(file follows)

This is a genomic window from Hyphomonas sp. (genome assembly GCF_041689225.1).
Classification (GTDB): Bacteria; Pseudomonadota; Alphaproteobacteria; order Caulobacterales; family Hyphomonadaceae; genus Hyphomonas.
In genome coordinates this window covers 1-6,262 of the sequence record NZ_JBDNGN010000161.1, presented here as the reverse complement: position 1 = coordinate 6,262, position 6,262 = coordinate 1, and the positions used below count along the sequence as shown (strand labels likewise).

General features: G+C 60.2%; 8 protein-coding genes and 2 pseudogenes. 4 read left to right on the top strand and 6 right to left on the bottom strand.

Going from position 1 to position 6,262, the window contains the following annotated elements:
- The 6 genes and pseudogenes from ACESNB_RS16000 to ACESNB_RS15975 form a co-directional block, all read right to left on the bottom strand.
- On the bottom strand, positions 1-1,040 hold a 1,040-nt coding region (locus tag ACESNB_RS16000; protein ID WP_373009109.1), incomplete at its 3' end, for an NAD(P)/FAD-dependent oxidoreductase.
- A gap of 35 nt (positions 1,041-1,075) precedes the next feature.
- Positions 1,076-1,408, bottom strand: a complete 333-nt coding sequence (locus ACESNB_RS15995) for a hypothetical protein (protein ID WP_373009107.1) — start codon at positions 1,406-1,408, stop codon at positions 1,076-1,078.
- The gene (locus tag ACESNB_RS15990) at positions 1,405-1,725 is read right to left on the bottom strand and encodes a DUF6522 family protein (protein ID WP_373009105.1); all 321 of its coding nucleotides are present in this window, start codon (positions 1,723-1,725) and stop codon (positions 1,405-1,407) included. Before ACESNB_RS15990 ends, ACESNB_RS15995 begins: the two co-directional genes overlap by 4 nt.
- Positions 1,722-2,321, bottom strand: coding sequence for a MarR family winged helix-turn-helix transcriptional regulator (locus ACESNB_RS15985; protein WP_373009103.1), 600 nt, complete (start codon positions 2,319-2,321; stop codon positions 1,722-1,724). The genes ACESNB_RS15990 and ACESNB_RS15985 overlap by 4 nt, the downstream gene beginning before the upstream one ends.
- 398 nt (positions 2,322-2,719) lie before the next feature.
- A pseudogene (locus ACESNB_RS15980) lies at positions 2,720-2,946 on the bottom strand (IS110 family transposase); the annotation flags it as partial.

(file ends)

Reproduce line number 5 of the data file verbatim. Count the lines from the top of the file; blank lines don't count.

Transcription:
Going from position 1 to position 6,262, the window contains the following annotated elements: